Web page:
• Cotton Irrigation Scheduling Trial on Pima and Upland Cotton Using AZSCHED, Safford Agricultural Center, 1995

      Clark, L. J.; Carpenter, E. W.; Silvertooth, Jeff (College of Agriculture, University of Arizona (Tucson, AZ), 1996-03)
      Irrigation scheduling is an important practice in cotton cultivation in the and southwest. AZSCHED irrigation scheduling software was used as a tool to schedule irrigation and then evaluate the soil water depletion levels over irrigation treatments with DP 90 and Pima S6. Lint yields were compared and irrigation costs were calculated for the various treatments. The highest yields and income levels came from applying irrigation when the soil depletion levels reached 40%.
    • Differential Tolerance of Cotton Cultivars to Prometryn

      Molin, William T.; Khan, Rehana A.; Pasquinelli, Michael; Galadima, Abraham; Silvertooth, Jeff (College of Agriculture, University of Arizona (Tucson, AZ), 1996-03)
      The tolerance of cotton cultivars to the herbicide prometryn was determined in greenhouse tests. Prometryn was applied preemergence from 0.3 to 12.0 lbs. a.i./A and postemergence from 1.2 to 12.0 lbs. a.i./A. Upland cultivars were very susceptible to injury from prometryn applied preemergence; whereas Pima S-6, Pima S-7, and Acala 1517-75 were tolerant. Postemergence treatments of prometryn applied two weeks after planting were less injurious to Upland cultivars than preemergence treatments, however, differential tolerance between, Pima and Upland cultivars was evident at the high rates of application.
    • Short Staple Regional Cotton Variety Trial, Safford Agricultural Center, 1995

      Clark, L. J.; Carpenter, E. W.; Hart, G. L.; Nelson, J. M.; Silvertooth, Jeff (College of Agriculture, University of Arizona (Tucson, AZ), 1996-03)
      Forty one short staple varieties were grown in a replicated field trial on the Safford Agricultural Center. DP 5690 was the highest yielding variety with a yield of 1302 pounds of lint per acre with DP 90 in second place but with 100 pounds of lint less per acre. Seedcotton yields were essentially identical to 1994.
    • Effects of Silverleaf Whiteflies on Sticky Cotton and Cotton Yields in Arizona

      Henneberry, T. J.; Forlow Jech, Lynn; Silvertooth, Jeff; USDA, ARS, Western Cotton Research Laboratory, Phoenix, Arizona 85040 -8830 (College of Agriculture, University of Arizona (Tucson, AZ), 1996-03)
      Silverleaf whitey, Bemisia argentifolii Bellows and Perring, adults and nymphs were significantly reduced season -long in cotton plots treated with fenpropathrin plus acephate on 3 occasions (15 July, 2 August and 29 August). Thermodetector sticky cotton ratings were significantly reduced in insecticide-treated plots compared with untreated plots. Heavy rains reduced cotton stickiness in all plots.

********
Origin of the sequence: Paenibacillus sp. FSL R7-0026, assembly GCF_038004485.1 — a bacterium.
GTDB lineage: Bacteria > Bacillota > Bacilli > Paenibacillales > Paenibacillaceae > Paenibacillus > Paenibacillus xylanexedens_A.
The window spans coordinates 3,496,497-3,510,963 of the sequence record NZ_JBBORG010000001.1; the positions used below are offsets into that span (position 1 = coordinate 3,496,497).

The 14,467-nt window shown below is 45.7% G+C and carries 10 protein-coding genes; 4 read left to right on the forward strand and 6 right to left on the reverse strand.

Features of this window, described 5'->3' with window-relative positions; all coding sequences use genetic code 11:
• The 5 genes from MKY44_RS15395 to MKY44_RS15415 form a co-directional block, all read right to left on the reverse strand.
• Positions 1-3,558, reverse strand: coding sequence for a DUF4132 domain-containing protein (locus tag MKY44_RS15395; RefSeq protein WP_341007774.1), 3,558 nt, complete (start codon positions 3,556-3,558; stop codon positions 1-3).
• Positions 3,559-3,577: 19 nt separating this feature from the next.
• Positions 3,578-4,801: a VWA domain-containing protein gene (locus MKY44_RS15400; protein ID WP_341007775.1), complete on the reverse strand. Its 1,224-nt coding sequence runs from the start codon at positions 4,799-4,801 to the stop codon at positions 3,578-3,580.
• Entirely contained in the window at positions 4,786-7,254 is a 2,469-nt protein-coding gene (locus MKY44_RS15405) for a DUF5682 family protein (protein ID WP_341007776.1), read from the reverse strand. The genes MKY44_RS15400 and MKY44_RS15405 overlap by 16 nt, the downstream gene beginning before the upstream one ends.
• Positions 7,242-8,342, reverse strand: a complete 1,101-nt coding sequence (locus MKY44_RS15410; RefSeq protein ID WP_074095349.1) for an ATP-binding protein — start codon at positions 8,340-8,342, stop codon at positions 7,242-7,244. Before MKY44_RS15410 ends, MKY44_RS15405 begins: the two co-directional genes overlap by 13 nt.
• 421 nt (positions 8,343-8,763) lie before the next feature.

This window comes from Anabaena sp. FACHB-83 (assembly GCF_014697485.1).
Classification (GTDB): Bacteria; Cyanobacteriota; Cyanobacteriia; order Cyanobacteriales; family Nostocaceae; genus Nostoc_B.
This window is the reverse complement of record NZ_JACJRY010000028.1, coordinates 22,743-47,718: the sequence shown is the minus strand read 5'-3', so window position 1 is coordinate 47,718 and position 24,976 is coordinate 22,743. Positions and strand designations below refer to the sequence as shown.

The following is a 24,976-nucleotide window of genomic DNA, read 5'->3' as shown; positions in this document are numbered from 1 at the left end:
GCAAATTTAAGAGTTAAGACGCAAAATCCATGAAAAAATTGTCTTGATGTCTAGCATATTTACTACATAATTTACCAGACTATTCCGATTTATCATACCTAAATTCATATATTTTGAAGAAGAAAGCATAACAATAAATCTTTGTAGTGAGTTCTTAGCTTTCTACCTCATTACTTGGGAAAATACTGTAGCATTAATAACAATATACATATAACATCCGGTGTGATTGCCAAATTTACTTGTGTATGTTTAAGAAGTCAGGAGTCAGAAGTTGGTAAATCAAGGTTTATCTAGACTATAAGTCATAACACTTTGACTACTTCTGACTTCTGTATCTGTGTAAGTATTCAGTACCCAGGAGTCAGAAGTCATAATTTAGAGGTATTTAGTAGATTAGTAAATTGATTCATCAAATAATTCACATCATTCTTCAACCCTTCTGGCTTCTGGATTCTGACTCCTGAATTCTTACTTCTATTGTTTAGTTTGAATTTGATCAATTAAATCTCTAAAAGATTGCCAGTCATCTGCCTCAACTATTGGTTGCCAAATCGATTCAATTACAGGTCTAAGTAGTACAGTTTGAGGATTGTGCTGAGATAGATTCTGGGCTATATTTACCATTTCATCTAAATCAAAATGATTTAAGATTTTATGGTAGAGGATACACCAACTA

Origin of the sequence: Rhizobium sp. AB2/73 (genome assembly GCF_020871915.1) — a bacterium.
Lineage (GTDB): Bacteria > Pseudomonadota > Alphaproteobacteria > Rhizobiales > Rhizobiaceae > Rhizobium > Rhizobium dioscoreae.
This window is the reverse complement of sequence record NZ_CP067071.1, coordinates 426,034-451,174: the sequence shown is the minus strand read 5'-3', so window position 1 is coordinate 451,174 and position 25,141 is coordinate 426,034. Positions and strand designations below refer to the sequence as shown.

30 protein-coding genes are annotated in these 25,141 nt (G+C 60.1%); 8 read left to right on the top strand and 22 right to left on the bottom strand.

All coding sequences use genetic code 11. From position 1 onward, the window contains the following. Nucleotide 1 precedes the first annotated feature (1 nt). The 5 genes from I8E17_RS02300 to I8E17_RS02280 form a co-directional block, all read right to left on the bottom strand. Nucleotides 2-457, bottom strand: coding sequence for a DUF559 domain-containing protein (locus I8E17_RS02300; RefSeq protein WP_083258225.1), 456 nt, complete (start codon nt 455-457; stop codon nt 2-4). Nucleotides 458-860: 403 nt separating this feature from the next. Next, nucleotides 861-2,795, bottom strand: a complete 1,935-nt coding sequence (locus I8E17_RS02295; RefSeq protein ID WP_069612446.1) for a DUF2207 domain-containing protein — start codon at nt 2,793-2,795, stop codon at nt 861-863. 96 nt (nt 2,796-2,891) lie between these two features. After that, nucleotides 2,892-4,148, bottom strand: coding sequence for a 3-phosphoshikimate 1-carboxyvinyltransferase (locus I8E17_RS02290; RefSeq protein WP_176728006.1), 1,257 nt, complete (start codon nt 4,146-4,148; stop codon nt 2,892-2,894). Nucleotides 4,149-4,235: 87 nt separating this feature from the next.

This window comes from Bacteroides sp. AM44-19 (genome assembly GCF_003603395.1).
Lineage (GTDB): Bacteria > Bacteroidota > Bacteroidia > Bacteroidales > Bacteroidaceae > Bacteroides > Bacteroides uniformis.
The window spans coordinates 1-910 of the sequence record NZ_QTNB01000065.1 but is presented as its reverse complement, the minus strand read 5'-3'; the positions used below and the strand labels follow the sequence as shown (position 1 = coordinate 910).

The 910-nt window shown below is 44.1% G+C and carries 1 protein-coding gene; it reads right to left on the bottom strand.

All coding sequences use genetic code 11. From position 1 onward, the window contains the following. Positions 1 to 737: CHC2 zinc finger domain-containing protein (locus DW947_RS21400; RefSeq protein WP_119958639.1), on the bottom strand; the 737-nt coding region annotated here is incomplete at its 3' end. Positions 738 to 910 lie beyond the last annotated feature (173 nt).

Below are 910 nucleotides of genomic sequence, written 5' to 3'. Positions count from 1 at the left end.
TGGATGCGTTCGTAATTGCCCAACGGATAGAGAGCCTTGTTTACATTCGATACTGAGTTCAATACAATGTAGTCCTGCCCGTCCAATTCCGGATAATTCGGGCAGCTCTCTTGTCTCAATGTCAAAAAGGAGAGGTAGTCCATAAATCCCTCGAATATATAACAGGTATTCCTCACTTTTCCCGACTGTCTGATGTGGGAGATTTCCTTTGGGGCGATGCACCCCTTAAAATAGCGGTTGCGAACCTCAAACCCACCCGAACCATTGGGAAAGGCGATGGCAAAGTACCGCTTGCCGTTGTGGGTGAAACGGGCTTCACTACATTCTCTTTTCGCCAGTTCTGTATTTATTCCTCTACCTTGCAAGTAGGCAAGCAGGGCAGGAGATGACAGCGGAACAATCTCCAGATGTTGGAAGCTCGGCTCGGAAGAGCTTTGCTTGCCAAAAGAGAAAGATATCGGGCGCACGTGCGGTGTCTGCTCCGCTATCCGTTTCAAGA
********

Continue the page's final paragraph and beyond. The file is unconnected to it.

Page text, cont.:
• Short Staple Variety Trial, Greenlee County, 1995

      Clark, Lee J.; Silvertooth, Jeff (College of Agriculture, University of Arizona (Tucson, AZ), 1996-03)
      Eight short staple cotton varieties including four New Mexico acalas and four California acalas were tested in the 1995 variety study. The highest yielding variety was 1517-95 with a lint yield of 1030 pounds per acre. The average yield was nearly 100 pounds per acre higher than the previous year. In addition to lint yields; percent lint, plant heights, height to node ratios and plant populations are shown. A lint yield comparison for 1991, 1993, 1994 and 1995 is included in this paper.
    • Evaluation of Irrigation Termination Management on Yield of Upland Cotton, 1995

      Silvertooth, J. C.; Norton, E. R.; Silvertooth, Jeff (College of Agriculture, University of Arizona (Tucson, AZ), 1996-03)
      A single field study was conducted in 1995 at the Maricopa Agricultural Center (1100 ft. elevation) to evaluate the effects of three dates of irrigation termination on yield a common Upland cotton variety (DPL 5415). Planting date was 3 April (469 HU /Jan 1 86/55° F thresholds). Following difficult establishment, crop vigor was generally low all season, with a relatively strong level of fruit retention. Three dates of irrigation termination an -1T3) were imposed based upon crop development into cut -out, with IT1 (21 August) set such that bolls set at the end of the first fruiting cycle would not be water stressed and could be fully matured. The third termination (IT3) date was 22 September, which was staged so that soil moisture would be sufficient for development of bolls set up through the first week of September. The second irrigation termination (IT2, 1 September) was intermediate to IT1 and IT3. Lint yield results revealed a 139 lb. lint/acre difference between IT1 and IT3, which was statistically significant (P < 0.05).
    • Comparison of Early Season and Mid-Season Applied Plant Growth Regulators on DPL 5415 Cotton

      Rethwisch, Michael D.; Rovey, Nathan; Heeringa, Nathan; Quist, Aron; Silvertooth, Jeff (College of Agriculture, University of Arizona (Tucson, AZ), 1996-03)